November 1, 2019 (LifeSiteNews) – The editor-in-chief of the French Catholic daily, La Croix, wrote a blog post on Tuesday announcing the “end of the Tridentine Church.”
Isabelle de Gaulmyn presents what she considers to be the outcome of the Amazon Synod, calling it a “real revolution” that will close the door on Catholicism as it has existed for five centuries.
Interestingly, she remarked that Pope Francis will probably not contradict the Synod’s conclusions insofar as he “quite largely encouraged the process.”
La Croix is owned by the French religious congregation of the Augustinians of the Assumption and is widely read by the French episcopate, so much so that it is considered the unofficial daily of the bishops. It runs a number of blogs, in particular for its own journalists and invited editorialists. In de Gaulmyn's capacity of editor-in-chief of the print version of La Croix, her blog gives a true reflection of the paper’s orientation, which is generally progressive.
La Croix is rarely if ever contradicted by the French episcopate, even when it takes up positions that are favorable to abortion or unfavorable to resistance against same-sex “marriage.”
De Gaulmyn’s take on the Amazon Synod as a break from “Tridentine” Catholicism is perfectly in line with La Croix’s enthusiastic reporting on the event. The paper’s permanent correspondent in Rome, Nicolas Senèze, recently published a book about opposition to Pope Francis under the title: How America wants to change Popes, accusing rich American Catholics and pressure groups of maneuvering to obtain Francis’ eviction.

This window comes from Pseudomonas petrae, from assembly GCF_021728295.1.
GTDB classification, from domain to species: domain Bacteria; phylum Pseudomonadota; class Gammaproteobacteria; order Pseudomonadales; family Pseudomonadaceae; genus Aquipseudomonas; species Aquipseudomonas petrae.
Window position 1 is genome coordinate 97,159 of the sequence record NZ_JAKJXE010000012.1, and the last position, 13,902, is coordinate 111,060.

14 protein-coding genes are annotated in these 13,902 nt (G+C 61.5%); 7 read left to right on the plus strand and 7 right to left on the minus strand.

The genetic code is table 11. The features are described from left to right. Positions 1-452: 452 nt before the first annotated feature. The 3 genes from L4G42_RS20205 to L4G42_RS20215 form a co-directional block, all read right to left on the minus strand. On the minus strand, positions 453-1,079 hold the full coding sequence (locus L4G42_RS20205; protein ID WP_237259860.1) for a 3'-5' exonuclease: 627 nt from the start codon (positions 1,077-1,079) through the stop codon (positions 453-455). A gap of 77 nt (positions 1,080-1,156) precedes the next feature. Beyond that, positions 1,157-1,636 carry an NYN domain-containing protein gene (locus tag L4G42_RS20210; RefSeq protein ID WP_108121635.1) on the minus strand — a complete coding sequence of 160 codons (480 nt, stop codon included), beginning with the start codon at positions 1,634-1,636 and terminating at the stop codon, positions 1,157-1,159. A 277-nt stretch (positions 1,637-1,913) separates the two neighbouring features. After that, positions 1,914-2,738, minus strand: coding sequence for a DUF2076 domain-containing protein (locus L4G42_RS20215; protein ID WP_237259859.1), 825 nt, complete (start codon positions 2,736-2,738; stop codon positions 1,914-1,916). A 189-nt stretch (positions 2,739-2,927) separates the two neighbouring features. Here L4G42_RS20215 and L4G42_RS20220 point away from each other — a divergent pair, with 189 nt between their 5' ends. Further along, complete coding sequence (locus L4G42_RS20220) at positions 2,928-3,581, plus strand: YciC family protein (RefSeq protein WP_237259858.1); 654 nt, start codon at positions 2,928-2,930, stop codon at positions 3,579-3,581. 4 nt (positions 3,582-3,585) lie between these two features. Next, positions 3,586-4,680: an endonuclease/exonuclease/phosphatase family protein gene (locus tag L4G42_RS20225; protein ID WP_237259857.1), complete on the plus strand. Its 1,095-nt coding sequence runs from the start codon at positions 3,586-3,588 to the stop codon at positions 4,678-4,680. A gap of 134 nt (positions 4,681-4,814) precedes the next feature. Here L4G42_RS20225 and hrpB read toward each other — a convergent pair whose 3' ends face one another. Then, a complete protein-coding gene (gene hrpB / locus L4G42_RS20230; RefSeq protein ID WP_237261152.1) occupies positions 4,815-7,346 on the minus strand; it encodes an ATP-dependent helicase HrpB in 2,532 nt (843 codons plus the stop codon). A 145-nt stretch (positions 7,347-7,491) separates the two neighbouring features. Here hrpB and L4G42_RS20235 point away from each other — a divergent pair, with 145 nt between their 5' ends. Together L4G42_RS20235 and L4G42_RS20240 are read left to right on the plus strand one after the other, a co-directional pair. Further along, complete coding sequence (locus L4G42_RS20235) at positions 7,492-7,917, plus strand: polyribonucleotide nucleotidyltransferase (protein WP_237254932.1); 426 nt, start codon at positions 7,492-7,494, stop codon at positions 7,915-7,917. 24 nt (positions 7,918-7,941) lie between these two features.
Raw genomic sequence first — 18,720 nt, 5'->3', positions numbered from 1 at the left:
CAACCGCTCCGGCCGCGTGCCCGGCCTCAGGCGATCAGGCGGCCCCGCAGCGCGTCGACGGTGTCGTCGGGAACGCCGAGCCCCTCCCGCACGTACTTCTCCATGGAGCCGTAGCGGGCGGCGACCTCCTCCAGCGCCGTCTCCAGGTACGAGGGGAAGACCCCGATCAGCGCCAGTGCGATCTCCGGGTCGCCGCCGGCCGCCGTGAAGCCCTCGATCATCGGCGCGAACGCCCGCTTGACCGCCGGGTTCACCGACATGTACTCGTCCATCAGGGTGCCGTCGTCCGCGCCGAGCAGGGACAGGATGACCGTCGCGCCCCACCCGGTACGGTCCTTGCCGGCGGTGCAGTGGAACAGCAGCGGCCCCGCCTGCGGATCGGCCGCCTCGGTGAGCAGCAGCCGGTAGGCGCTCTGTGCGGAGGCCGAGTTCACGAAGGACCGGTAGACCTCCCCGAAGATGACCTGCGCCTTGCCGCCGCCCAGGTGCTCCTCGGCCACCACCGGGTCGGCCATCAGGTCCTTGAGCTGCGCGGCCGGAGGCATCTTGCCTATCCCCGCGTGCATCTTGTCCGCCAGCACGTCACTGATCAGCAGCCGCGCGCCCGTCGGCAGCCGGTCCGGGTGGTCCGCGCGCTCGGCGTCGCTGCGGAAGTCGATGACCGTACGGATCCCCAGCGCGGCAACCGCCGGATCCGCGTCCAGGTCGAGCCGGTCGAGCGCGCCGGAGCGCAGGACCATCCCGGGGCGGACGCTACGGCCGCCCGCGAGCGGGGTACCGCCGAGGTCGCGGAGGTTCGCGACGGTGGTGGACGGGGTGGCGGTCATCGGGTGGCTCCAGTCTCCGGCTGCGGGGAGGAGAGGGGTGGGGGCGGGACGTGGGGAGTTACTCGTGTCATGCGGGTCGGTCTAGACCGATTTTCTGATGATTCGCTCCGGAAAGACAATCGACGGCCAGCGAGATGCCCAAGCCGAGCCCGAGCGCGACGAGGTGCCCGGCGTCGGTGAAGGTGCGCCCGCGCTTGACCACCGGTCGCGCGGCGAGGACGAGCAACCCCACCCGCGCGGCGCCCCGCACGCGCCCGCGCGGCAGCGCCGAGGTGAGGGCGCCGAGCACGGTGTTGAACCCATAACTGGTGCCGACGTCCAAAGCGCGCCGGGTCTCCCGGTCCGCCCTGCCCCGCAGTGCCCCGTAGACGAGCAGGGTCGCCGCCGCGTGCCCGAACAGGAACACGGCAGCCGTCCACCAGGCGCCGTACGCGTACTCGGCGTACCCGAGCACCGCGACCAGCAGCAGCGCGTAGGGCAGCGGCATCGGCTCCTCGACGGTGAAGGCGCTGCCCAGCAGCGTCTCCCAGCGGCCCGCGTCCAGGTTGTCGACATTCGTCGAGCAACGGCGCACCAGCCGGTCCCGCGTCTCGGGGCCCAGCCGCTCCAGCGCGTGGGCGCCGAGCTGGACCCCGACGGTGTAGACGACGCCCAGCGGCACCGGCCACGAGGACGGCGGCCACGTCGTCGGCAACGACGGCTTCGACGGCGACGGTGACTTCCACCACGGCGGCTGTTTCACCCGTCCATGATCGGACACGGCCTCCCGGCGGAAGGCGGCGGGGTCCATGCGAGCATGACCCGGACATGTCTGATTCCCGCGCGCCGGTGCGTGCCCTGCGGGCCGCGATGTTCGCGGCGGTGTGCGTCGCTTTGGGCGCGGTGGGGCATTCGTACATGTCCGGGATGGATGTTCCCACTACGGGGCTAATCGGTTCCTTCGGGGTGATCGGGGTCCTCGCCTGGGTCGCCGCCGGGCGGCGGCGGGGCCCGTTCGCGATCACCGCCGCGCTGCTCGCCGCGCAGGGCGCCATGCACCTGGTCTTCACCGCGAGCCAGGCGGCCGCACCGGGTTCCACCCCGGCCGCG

De Gaulmyn argues that the Church as we know it is a product of the Council of Trent, which organized the response to the Protestant Reformation through the Counter-Reformation. If she is to be believed, the “structuring” of the Church around the central figure of the priest dates back to that 16th century time: hence the clericalism that is regularly decried by Pope Francis as the root of the sex-abuse crisis and other problems in the present-day Church. The Council of Trent condemned the laity to the role of a “flock of docile sheep,” she wrote. She called this a sort of new vision of priests, changing their status in the people’s imagination.
Presenting the Amazon Synod as the natural outcome of Vatican II and its renewed approach to the priesthood, de Gaulmyn jubilantly remarked – on an ecclesio-ecological note – that the Church is moving toward increased “biodiversity,” which is how she interprets married priests and women ministers.
It is interesting to note that de Gaulmyn would be prepared and happy to see the Church throw away and even contradict the rich inheritance of the Council of Trent, which in particular deepened the teaching of the Church on the Sacrifice of the Mass and the sacraments and codified the Latin Rite – not by revolutionizing it but by largely unifying its use by the will of Pope Pius V. The extraordinary form of the Latin Mass is also known as the Mass of Pius V or the “Tridentine” Mass (from Trent).
Here is LifeSite’s translation of de Gaulmyn’s blog:
“Let us make no mistake about it; what happened in Rome, with the Synod for the Amazon that ended on Sunday, October 27, marks a real revolution in the Catholic Church, even if, like all revolutions, it is written into a long-term process. Certainly, Pope Francis is not obliged unconditionally to follow the opinions of the Synod Fathers. That said, it is hard to see how he can avoid it, especially since it is the result of a process that he has encouraged quite largely.